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Intellectual Disabilities
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Introduction to Intellectual DisabilitiesCauses of Intellectual DisabilitiesDiagnosis of Intellectual DisabilitiesHistorical & Contemporary Perspectives of Intellectual DisabilitiesIntellectual Disabilities & Supportive RehabilitationSupport for Families of People with Intellectual DisabilitiesIntellectual Disabilities Summary & ConclusionIntellectual Disabilities Resources & References
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Childhood Mental Disorders and Illnesses

Genetic Causes of Intellectual Disabilities: Cri du Chat Syndrome and Cornelia De Lange Syndrome (CdLS)

Tammy Reynolds, B.A., C.E. Zupanick, Psy.D. & Mark Dombeck, Ph.D.

Cri du Chat syndrome

Like Cockayne syndrome, the Cri du Chat syndrome is caused by an irregularity on chromosome 5. This rare disorder results from a genetic defect on the short arm of this chromosome. The deletion of this genetic material interferes with the body's ability to grow cells. It is unknown whether the disorder is genetic or random. Cri du Chat is very rare. Its estimated occurrence is between 1 in 20,000-50,000.

Physical symptoms of Cri du Chat syndrome include an unusually small head and small jaw. Eyes are spaced far apart with a downward slant. Ears tend to be low-set and malformed. Extra skin is found in front of the ears. The fingers and toes may be joined (webbed). Physical features are apparent at birth. Birth weight is low and rate of growth is slow.

The feature most associated with Cri-du-Chat syndrome is a cat-like cry in infancy. The cry is readily recognized by most physicians. The unique high-pitched mewing fades as the baby grows.

Cornelia De Lange syndrome (CdLS)

The Cornelia De Lange syndrome (CdLS) was discovered twice. Cornelia De Lange, was a Dutch professor of pediatrics. She identified the mental and physical characteristics of De Lange syndrome in 1933. However, the syndrome had been previously described by another physician named Brachman in 1916. That earlier account was recorded in a book that became damaged and was not widely accessible. Today, De Lange syndrome is also known as Brachman-De Lange syndrome in recognition of Dr. Brachman's original discovery.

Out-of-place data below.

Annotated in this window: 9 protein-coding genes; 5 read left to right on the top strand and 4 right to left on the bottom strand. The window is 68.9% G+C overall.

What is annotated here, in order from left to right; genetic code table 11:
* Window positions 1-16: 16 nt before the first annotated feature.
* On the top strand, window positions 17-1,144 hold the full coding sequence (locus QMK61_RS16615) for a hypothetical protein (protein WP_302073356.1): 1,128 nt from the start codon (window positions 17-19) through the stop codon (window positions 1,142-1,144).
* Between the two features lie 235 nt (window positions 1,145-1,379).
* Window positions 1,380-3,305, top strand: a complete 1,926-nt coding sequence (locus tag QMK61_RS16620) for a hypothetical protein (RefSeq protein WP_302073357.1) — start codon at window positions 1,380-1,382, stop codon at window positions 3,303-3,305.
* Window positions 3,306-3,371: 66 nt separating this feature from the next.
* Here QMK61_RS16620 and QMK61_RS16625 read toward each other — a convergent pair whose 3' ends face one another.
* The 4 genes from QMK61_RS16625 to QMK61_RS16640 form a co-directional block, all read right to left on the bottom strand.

Researchers have linked CdLS to the Nipped B-like (NIBL) gene on chromosome 5. The NIBL gene affects embryonic development. The NIBL gene activates other genes via a protein it creates. Therefore, problems with NIBL cause a domino effect for genetic development. About half of the individuals diagnosed with Cornelia De Lange syndrome have a mutated NIBL gene. Presently, researchers are trying to determine if there are other genes involved in the disorder besides NIBL.

Physical characteristics include low-set ears and bushy eyebrows. The hairline is unusually low. Eyelashes tend to be extraordinarily long. The bridge of the nose is depressed and the tip of the nose points upward. The nostrils face forward. The mouth has an unusual 'carp-shape' and the teeth are small and spaced widely apart. The upper jaw tends to protrude.

Children with Cornelia De Lange syndrome have smaller heads than average. Their hands are flat and shaped like a spade. Fingers tend to be short. There is a deep crease running across the palm of the hand. They are short in stature and have excessive hair on their bodies.

People with this syndrome grow at a slower rate than average. Development is delayed. Medical problems associated with the syndrome include heart defects, hearing loss, poor eyesight, and abnormal skeletal structure and development.

The actual rate of occurrence of CdLS is unknown. It is estimated it occurs in 1 in 10,000 to 30,000 births. The condition might be inherited. Siblings of children with CdLS have a 2% to 5% chance of having the genetic disorder as well.